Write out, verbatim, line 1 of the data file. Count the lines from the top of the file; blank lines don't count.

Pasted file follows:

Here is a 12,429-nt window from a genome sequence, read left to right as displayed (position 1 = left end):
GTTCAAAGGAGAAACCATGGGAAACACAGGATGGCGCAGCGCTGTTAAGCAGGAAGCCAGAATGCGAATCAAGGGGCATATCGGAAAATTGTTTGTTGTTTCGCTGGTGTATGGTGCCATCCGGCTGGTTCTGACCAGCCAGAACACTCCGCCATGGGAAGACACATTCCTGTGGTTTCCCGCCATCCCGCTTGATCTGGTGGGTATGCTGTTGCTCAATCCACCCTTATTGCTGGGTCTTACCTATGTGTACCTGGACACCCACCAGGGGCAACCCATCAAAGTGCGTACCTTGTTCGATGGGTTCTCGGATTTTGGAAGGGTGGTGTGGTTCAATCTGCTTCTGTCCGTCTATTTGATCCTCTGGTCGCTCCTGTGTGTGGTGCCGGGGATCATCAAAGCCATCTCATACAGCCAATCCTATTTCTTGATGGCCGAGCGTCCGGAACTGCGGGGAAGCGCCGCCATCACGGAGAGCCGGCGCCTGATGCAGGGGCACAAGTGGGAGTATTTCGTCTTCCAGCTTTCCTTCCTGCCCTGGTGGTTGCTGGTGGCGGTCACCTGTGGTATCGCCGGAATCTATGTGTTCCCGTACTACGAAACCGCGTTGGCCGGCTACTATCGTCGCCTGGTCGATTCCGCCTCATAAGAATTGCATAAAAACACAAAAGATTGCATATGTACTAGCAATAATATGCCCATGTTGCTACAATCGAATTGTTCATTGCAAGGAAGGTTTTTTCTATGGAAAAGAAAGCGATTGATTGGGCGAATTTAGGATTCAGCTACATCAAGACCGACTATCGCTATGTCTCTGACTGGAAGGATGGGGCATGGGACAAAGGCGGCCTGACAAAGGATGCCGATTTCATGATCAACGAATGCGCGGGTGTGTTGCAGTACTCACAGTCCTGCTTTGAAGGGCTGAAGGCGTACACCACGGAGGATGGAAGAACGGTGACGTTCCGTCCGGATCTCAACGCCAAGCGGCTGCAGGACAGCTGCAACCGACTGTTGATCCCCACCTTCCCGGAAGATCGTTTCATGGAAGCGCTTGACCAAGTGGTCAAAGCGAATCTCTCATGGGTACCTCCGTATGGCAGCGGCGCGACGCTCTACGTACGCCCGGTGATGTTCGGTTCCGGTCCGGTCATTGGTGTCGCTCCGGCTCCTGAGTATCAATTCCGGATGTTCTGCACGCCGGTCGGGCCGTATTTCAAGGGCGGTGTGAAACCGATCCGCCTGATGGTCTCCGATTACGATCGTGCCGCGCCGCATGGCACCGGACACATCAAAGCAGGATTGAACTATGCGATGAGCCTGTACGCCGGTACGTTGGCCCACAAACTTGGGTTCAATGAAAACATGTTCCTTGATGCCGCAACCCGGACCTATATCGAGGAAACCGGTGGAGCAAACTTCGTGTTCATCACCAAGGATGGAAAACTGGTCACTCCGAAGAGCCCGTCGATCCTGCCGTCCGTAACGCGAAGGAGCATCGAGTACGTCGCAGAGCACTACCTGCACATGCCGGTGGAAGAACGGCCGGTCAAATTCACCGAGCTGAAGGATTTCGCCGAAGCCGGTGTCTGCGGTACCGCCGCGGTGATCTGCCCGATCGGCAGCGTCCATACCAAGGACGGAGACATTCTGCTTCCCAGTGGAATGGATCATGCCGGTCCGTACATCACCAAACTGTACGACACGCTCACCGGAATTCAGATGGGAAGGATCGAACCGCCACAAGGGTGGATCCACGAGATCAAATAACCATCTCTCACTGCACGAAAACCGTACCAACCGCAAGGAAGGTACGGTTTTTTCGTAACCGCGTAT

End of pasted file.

Here is a 12,429-nt window from a genome sequence, read left to right as displayed (position 1 = left end):